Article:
Des Moines Lake History

Des Moines Lake History

Des Moines Lake Name

Des Moines Lake was originally known as Sucker Lake.  In the early 20th century, lumber barons from Des Moines Iowa came to our area in search of white pine to build Victorian houses. Some of these businessmen, including those from the Gilcrest Lumber Company, built summer cabins around the lake. As time passed, the allure of crystal clear blue water and majestic landscape had brought more and more Iowa residents to the area. At some point, the name was changed to Des Moines Lake.

Des Moines Lake. Drone Photo by Jacob Juers

Beautiful Lake Des Moines

The following is shared by Clarisse Paron, a cabin owner since 1958.

My husband Joe and I discovered Beautiful Lake Des Moines when we were 19 and 20 years old, a few months before we were married, in 1958. We came from Saint Paul Minnesota and driving north on 77, we were on our way to look at a lake lot for sale on Deer Lake. Joe mistakenly turned right instead of left onto Highway H and we ended up in Webb Lake… there was the Main Store, a post office, and a bar. We were greeted by Genevieve Johnson, the postmaster. She introduced herself and welcomed us to Webb Lake Wisconsin. We told her we were looking for lakeshore property on Deer Lake and she said her husband Ivan had property on various lakes and would be happy to show us what he had for sale.

Ivan showed us a lot on Webb Lake, but it was not the swimming beach and clear lake we were looking for. He then took us over to Beautiful Lake Des Moines… and incidentally, it was always referred to as Beautiful Lake Des Moines back then. Ivan and Genevieve lived on Des Moines and Ivan said he would give us $100 if we could find a clearer and cleaner lake. As we swam, we could see the bottom so we knew this was the place we wanted. We bought the lot, 100 feet, for $12.00 a foot and we are still there, 63 years later. While it was a lot of money back then, it was the best $1200 we ever spent.

We had a Folbot… a canvas type kayak, which we used and portaged over to Long Lake to go to the Lamplighter, another place to eat and dance. We also frequented the Cabaret, but it was known as June’s Country House back then, until it was sold and renamed The Cabaret. It was built by Ivan’s father and many dances and parties were held there. Each year, Ivan hosted a private party on the weekend before Memorial Day weekend, for all the people who had homes and cabins on Beautiful Lake Des Moines.

We watched while he did his dance on snow shoes and everyone enjoyed a lavish feast of smoked trout with all the fixings. Great memories! It really was the beginning of the Lake Association on Beautiful Lake Des Moines.

We were told that previous to the public landing on the lake, folks would use a private landing not far from Roamers Inn, or launch their boats at Brooks Resort. Ivan told us the DNR would not stock the lake with fish unless we had a public landing. So a public landing was made where it is now, by filling in the channel there. Formerly you could boat through to Long Lake.

Clarisse & Joe Paron
Joe Paron with Clarisse’s Father and Joe’s Friend

The Cabaret

The following excerpt is taken from “The Caberet” by Genevieve Johnson:

To give you the setting of the Webb Lake “Country House”, later named “Cabaret”, I’d better go back to about 1922 The big logging camps run by Mr. Hayward and financed by Mr. McCormick, along with other camps, had come and gone, with the exception of James Corcoran, of Webster who still had logging operations going on when I moved into the town of Webb Lake as a bride at age 20. I dated and fell in love with, and in about a year, married a man I knew to be a good catch, lven Johnson. He had quit Telegraphy school in St Paul the year before to take over the “Indian Trading Post” at Webb Lake and was appointed Postmaster at the same time. He was also a good sportsman and hunter.

We slept in a room above the store and had living quarters attached to the back of the building. We worked hard in those early years and as Iven enjoyed stalking game, we usually had plenty of meat. Many of his trophies from Montana, the Dakotas, Canada, etc are still hanging on the walls of the Cabaret.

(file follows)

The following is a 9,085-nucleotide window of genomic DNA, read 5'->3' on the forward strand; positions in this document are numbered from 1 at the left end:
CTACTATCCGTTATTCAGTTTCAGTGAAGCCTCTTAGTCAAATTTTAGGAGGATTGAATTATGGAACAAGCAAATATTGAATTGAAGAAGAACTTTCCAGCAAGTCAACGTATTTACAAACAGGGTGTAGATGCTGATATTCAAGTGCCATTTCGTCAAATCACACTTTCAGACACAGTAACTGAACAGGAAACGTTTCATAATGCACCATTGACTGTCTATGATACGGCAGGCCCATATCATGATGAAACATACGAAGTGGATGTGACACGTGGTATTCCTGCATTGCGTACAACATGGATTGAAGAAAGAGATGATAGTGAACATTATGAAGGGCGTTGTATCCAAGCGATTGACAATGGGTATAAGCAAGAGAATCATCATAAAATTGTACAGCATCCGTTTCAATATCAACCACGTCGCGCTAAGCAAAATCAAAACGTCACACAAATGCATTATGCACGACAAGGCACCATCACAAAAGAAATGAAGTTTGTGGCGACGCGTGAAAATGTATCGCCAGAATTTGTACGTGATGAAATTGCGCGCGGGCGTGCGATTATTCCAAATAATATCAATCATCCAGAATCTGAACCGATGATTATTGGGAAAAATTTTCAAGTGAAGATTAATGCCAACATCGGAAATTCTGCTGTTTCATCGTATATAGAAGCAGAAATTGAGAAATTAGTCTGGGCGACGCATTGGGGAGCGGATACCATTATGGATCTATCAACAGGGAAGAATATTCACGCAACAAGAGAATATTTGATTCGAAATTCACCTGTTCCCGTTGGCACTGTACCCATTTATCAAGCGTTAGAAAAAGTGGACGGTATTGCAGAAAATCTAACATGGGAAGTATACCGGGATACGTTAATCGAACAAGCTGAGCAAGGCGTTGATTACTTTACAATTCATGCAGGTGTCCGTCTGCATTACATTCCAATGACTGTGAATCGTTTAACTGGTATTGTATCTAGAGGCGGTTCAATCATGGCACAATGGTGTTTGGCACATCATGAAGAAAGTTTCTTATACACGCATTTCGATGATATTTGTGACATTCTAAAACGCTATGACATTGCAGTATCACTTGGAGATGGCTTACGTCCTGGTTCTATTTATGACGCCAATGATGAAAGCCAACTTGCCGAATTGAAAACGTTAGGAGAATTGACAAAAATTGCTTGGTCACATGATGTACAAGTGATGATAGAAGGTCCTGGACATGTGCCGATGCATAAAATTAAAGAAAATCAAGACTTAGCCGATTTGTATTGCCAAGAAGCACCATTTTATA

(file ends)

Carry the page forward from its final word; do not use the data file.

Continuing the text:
There was plenty of local game also, deer, partridge rabbits and ducks were easy prey. We sometimes enjoyed goose and sharp tail grouse also. The sand trails winding from place to place were mostly built by Indians. The first trip | made to Webb Lake from Markville, Minnesota, where I was teaching school, was to a one room school house west of the Trading Post to a dance. It took us two hours (14 miles one way) with lven’s old Mitchell car to make the trip. Iven would gun the old car to make it up a sand hill, backing down, time and again, before we finally made it. The “Red Top Fisk” tires would dig deeper and deeper in the sand. Do you remember them?

Click here to continue reading “The Cabaret”

Brooks Resort

Brooks resort was owned by Elsie Brooks and was a well-known resort on the northwest side of our lake at one time.  There were six cabins to rent on a weekly basis.  Many lake residents who have bought cabins somewhere on our lake stayed at the resort when they were children.  The resort cabins are now individually owned.

Stepladder Skiing and the Green Disc

The following is shared by our treasurer Mike Schafhauser.

In the late 60s, I was friends on the lake with a Johnson girl (who used to own the property that Jodie Milbert owns now) and one of the Diesner girls. One of them had a manufactured disk for water use. We’d be getting close to the 3 o’clock end of the skiing hour and would push the time a few minutes because the speed limit was 8 mph after 3 and the boat speedometer said we were legal. Not sure how much the disk cost but it was too much money for our house so I cut one out of a piece of half inch plywood. One side is still painted the same green color of our old dock while the other side had to have a peace sign on it given the times.

Not sure how it started but my Uncle Joe Paron and I started a competition with how many spins we could do before getting dizzy or losing our balance and falling in. Being guys, the competition quickly escalated to coming around to the dock and having someone hand us a wooden kitchen chair to sit on and then eventually stand up upon. Next came a wooden rocking chair with another round to get a magazine and hold the rope between our knees.  The last was the five foot step ladder that banged the heck out of your shins going up it so we grabbed some rubber pipe insulation from my Dad to cushion the step fronts. If I wasn’t on the top, I could go outside the wake but never could get out and back from the top. I think the most spins I could do was three on the top. People have asked if we ever got hurt and honestly no. If you fell off the ladder, you were far enough up that you went out not down. Hoping next summer to start a new crop of grandkids on it. It’s still in the basement, waiting for new and creative uses for it.